The odds are taller for Bunch, who's a sturdy 6-foot-2 and 194 pounds. In the 11-year history of the program, no Mount Ida player has worn an NFL uniform.
"After my morning classes on Monday, Wednesday and Friday, around one o'clock, I do my speed work," Bunch says, mild-mannered and visibly awed by the Jets facility. "My speed workout is usually an hour-and-a-half session. At night, I work out heavy lifting. On Tuesdays and Thursdays I do my speed workout early in the morning and at night I work heavy when I get out of class, probably at 8 or 9."
Bunch was raised by a single mother in Meriden, Connecticut, in the middle of eight other siblings. He's got child of his own now, a 4-year-old daughter who lives with her mother. He sees her almost every weekend he's home from school. He's the only one in his family to attend college.
"I couldn't stay in the house growing up," Bunch says. "I was always at the Boys and Girls Club. Always there. From the time it opened to the time it closed. I hated going home. My mom was always working. We didn't have food on the table for everyone, everyday. Sometimes the younger siblings had to eat before us. If I didn't eat for a couple days, I didn't mind."
Today, Lum and Bunch are numbers in matching navy t-shirts. Lum wears 204. Bunch is 137.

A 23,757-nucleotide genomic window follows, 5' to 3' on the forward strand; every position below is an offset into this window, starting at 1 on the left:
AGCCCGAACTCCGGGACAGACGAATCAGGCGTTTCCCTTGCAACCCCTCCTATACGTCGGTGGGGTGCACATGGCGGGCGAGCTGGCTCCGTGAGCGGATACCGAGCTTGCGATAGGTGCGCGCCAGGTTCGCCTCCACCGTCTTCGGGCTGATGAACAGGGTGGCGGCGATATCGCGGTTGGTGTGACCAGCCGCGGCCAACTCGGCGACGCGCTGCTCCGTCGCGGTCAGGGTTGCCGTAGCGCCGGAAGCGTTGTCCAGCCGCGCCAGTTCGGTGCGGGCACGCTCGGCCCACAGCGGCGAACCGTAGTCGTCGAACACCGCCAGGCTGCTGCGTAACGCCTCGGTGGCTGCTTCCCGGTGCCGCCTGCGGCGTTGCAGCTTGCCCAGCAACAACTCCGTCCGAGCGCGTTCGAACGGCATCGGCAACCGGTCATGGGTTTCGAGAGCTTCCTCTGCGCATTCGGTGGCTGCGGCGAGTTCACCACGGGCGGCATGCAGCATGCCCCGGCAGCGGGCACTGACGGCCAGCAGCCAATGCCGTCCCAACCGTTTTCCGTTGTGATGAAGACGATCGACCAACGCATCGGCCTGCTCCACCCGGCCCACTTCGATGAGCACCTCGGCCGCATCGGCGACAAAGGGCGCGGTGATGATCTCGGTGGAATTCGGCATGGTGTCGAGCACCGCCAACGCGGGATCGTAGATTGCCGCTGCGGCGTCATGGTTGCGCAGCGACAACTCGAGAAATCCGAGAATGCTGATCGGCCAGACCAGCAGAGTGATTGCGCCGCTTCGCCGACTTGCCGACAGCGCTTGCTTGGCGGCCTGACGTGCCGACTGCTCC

Austin breaks the players down into five position groups. Bunch, a dozen other running backs and 15 wide receivers jog to the goal line in the far end zone, where the vertical jump station is located, to stretch. Some players chat, others take to their individual pre-game rituals. Bunch minds his own business. He gets loose and waits for his turn to spring from the cushiony turf.
He's disappointed -- 31 inches.
"Vert was probably my weakness," he says. "I wasn't comfortable or warm enough to get off the ground the way I know I can. I'm not making any excuse. But I've jumped a lot higher than that."
From mid-field, Austin blows the air horn. The players jog with their pack to the next station, where a different group of scouts await them. "Move it!" one scout shouts.